The HPLC chromatograms and MS spectra of roxithromycin and its degradation products in the simulated gastric fluid after a 5 min incubation are shown in Figure 1. Their structures were identified by comparison of the HPLC retention time and electrospray ionization (ESI) MS with that of synthetic standards.8 Roxithromycin had a retention time of 10.6 min, and produced a quasi-molecular ion [M + H]+ at m/z 837. Degradation product 1 (D1) had a retention time of 7.1 min and a quasi-molecular ion [M + H]+ at m/z 837. Two compounds displayed HPLC-MS2 spectra of fragment ions at m/z 679, 558 and 522, resulting from loss of cladinose (–158 u), the oxime ether side chain (–121 u) and desosamine (–157 u), respectively.8,10,11 The above data strongly suggest that D1 was an isomer of roxithromycin. Following comparison of the chromatographic and MS characteristics of a (Z)-roxithromycin standard, D1 was identified as (Z)-roxithromycin. Degradation product 2 (D2) had a retention time of 5.7 min and a quasi-molecular ion [M + H]+ at m/z 679. Furthermore, the D2 HPLC-MS2 spectra of fragment ions were at m/z 558, 540 (–18 u, loss of water) and 522, and the chromatographic and MS characteristics of D2 were the same as a decladinose roxithromycin standard,8 indicating that D2 is decladinose roxithromycin. Degradation product 3 (D3) had a retention time of 4.5 min and a quasi-molecular ion [M + H]+ at m/z 679. The D3 HPLC-MS2 spectra of fragment ions were the same as D2, suggesting that D3 is probably (Z)-decladinose roxithromycin.8,10,11
After a 1.00 h incubation in the simulated gastric fluid, almost no roxithromycin and (Z)-roxithromycin (D1) were measurable in the simulated gastric fluid, and the remaining degradation product was entirely decladinose roxithromycin (D2).
It has been reported that, compared with roxithromycin, the antibacterial activity of (Z)-roxithromycin was only 50% against Micrococcus luteus (B) 28001 and 33% against Bacillus subtilis (B) 63501 and Bacillus pumliu (B) 632002, and that the antibacterial activity of decladinose roxithromycin was almost zero.8,13 Therefore, we concluded that dosage forms of roxithromycin would exert a strong effect on its pharmacokinetics, because the gastric transit time is usually not less than 0.5 h in humans.
Currently, there are commercial roxithromycin dispersible tablets capable of releasing drug rapidly following oral administration. In order to confirm our hypothesis, the comparative pharmacokinetics of roxithromycin dispersible tablets and enteric-coated pellets was studied in healthy male human volunteers. In addition, a microbiological assay was selected to determine the antibacterial concentrations and to investigate overall antibacterial activity in serum relative to roxithromycin and the impact of different dosage forms on this. The antibacterial activity consisted of roxithromycin and its active metabolites in humans. It has been reported that the metabolites in humans include decladinose roxithromycin, erythromycin-oxime, N-, O-, and N,O-di-demethylated roxithromycin, as well as the (Z)-isomers of roxithromycin and the above corresponding metabolites, and that the (Z)-isomers exhibit low antibacterial activity.8,13 Above all, isomerization from the (E)- to the (Z)-isomer only occurred in gastric conditions but not in other organs, and the (Z)-isomer metabolites were derived from the (Z)-isomers formed during the presystemic gastric acid degradation.11 Hence, microbiological assay is a suitable method to measure the effect of roxithromycin rapid release in the stomach on the bioavailability, and also on the overall serum antibacterial activity relative to roxithromycin.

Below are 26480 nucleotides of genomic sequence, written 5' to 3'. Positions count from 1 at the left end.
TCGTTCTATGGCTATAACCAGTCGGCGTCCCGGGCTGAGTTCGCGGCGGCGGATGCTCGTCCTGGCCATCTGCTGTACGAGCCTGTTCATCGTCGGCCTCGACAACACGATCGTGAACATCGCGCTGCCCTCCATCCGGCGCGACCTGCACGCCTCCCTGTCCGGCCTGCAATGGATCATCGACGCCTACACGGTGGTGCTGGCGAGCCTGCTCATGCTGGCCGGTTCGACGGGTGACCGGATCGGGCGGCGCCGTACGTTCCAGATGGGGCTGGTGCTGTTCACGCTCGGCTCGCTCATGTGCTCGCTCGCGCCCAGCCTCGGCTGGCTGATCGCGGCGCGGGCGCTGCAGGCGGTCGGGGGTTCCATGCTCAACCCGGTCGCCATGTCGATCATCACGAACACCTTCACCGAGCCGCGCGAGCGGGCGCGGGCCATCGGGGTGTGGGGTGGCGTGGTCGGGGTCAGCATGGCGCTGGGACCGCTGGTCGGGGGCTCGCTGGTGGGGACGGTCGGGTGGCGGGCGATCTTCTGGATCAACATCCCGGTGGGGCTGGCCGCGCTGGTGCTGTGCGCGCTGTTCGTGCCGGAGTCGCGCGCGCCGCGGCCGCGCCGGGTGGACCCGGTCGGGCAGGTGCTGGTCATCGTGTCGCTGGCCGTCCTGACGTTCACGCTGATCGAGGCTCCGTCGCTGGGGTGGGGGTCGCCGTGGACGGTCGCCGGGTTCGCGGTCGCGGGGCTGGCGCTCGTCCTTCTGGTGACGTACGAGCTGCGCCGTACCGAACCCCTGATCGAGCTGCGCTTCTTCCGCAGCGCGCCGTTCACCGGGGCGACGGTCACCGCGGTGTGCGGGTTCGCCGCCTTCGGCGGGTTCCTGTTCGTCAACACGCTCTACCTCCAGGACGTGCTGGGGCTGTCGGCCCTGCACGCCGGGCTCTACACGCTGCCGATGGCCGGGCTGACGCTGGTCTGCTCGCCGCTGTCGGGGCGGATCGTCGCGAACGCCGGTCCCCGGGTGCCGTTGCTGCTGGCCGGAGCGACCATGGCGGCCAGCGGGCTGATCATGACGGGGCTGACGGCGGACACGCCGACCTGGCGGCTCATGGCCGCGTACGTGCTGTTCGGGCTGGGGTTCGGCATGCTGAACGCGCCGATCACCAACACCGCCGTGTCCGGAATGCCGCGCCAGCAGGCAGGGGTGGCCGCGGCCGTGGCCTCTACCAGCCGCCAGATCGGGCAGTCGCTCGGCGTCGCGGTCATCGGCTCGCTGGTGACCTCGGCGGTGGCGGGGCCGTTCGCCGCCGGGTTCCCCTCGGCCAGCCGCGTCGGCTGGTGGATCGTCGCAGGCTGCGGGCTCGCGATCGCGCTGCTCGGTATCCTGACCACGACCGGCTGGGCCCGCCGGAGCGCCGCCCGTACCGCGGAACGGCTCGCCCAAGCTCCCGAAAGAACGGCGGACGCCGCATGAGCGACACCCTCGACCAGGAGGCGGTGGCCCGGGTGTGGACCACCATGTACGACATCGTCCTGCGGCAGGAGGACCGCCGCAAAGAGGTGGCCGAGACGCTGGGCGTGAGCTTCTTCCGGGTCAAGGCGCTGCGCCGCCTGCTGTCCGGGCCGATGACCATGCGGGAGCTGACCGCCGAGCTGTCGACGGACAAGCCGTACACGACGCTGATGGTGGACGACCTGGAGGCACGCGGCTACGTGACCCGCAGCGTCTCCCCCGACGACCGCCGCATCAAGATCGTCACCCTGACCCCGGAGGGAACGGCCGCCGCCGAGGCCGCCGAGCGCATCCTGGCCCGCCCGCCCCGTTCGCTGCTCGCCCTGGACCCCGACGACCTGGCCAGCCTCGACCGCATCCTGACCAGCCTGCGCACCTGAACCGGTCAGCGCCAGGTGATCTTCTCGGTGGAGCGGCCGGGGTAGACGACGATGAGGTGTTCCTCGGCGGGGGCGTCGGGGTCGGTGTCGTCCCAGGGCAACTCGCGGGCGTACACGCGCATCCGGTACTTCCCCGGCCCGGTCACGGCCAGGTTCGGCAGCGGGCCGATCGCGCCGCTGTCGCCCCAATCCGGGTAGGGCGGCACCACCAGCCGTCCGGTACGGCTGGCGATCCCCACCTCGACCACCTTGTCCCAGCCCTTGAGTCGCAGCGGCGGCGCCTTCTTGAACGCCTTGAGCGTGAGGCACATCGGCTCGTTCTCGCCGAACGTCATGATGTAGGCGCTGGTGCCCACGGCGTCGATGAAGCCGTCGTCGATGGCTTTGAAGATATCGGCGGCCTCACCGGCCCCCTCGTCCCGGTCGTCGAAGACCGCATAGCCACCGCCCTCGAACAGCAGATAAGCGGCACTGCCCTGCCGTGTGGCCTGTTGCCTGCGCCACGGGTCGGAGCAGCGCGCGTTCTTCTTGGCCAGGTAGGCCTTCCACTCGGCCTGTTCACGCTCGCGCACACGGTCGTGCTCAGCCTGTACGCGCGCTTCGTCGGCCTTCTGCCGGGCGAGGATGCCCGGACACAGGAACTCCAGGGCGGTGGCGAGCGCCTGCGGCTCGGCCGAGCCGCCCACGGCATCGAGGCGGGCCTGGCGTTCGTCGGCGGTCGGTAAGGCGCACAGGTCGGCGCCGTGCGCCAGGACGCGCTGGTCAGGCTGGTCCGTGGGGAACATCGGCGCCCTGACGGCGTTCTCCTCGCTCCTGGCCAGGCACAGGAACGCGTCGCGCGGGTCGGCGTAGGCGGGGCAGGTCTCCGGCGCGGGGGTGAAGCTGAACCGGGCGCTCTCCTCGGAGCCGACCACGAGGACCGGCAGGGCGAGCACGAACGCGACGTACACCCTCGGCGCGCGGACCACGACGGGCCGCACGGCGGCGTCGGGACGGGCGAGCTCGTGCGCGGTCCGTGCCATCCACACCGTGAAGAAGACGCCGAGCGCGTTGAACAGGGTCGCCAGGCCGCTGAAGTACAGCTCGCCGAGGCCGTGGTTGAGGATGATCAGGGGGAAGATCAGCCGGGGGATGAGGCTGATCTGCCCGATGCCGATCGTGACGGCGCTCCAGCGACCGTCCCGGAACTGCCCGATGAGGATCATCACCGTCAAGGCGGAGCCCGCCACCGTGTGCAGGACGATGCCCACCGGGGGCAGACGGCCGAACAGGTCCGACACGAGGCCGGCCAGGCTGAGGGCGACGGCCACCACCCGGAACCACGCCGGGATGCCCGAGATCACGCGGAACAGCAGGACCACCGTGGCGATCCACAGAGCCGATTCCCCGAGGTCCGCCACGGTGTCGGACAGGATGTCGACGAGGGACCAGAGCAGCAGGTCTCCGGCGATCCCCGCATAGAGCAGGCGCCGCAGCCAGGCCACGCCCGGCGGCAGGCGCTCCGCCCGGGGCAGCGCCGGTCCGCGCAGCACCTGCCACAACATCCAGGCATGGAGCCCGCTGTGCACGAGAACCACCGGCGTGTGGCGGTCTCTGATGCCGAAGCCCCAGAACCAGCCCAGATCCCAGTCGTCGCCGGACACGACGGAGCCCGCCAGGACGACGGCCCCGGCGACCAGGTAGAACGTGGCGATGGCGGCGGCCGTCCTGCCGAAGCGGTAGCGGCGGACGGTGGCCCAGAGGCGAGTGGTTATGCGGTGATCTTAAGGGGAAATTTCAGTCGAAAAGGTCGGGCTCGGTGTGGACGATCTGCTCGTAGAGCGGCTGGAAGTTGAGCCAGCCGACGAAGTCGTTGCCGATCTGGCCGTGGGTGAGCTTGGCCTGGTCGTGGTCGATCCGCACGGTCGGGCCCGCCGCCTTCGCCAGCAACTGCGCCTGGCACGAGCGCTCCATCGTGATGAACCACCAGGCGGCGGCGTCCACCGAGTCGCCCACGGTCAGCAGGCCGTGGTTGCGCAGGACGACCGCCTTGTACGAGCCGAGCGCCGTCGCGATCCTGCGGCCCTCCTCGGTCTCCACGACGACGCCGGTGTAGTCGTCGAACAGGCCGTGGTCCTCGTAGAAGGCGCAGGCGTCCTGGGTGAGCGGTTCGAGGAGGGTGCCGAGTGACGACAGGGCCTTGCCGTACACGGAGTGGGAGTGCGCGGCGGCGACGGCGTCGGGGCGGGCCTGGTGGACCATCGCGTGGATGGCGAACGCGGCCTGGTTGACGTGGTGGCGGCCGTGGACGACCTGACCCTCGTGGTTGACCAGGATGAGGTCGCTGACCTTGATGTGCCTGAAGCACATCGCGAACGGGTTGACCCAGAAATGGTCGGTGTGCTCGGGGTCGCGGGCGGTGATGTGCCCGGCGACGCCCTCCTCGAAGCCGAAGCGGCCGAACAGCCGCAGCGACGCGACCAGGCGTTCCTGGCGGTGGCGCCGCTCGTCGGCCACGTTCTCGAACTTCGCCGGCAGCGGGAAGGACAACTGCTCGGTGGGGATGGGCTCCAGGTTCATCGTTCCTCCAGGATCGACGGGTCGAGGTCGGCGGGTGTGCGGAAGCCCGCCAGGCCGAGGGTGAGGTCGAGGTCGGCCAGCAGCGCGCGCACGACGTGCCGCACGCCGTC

The pharmacokinetic parameters after administration of a single 150 mg dose of either roxithromycin dispersible tablets or enteric-coated pellets were calculated, and the serum concentration–times curves are shown in Figure 2. Tmax was 2.83 ± 0.99 h and 1.43 ± 0.84 h for roxithromycin enteric-coated pellets and dispersible tablets, respectively, indicating that dispersible tablets released roxithromycin more rapidly than enteric-coated pellets. Also, the Cmax and AUC036 of roxithromycin enteric-coated pellets were 5.07 ± 0.95 mg/L and 60.85 ± 11.23 mg·h/L, respectively, which was greater than those of the dispersible tablets (3.95 ± 1.52 mg/L, 42.70 ± 16.28 mg·h/L). Furthermore, the relative bioavailability of roxithromycin enteric-coated pellets to dispersible tablets was estimated as 143%. The 90% confidence intervals of two one-sided tests for the percentage ratios with a significance level () of 0.05, were 130.6–155.5 for AUC036, and 107.7–152.9 for Cmax, respectively. Hence, the two roxithromycin formulations were not bioequivalent from a statistical standpoint, as these values were outside the interval proposed by the Chinese Pharmacopoeia (80–125 for the AUC and 70–143 for the Cmax, respectively).14 These results support the assumption that dosage forms releasing roxithromycin rapidly in the stomach exhibit relatively poor oral absorption compared with the enteric-coated preparations. Accordingly, the type of oral dosage form of roxithromycin has a significant effect on its pharmacokinetics, which should be taken into consideration when designing roxithromycin oral delivery systems. The potential therapeutic implications of this remain to be studied.
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5 . Spangler, S. K., Jacobs, M. R. & Appelbaum, P. C. (1994). Effect of CO2 on susceptibilities of anaerobes to erythromycin, azithromycin, clarithromycin, and roxithromycin. Antimicrobial Agents and Chemotherapy 38, 211–6.
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11 . Zhang, S., Xing, J. & Zhong, D. (2004). pH-dependent geometric isomerization of roxithromycin in simulated gastrointestinal fluids and in rats. Journal of Pharmaceutical Sciences 93, 1300–9.[CrossRef][ISI][Medline]14 . Chinese Pharmacopoeia 2000, Section Two, Supplement, p. 196, Chemical Industrial Publishing Company, Beijing, China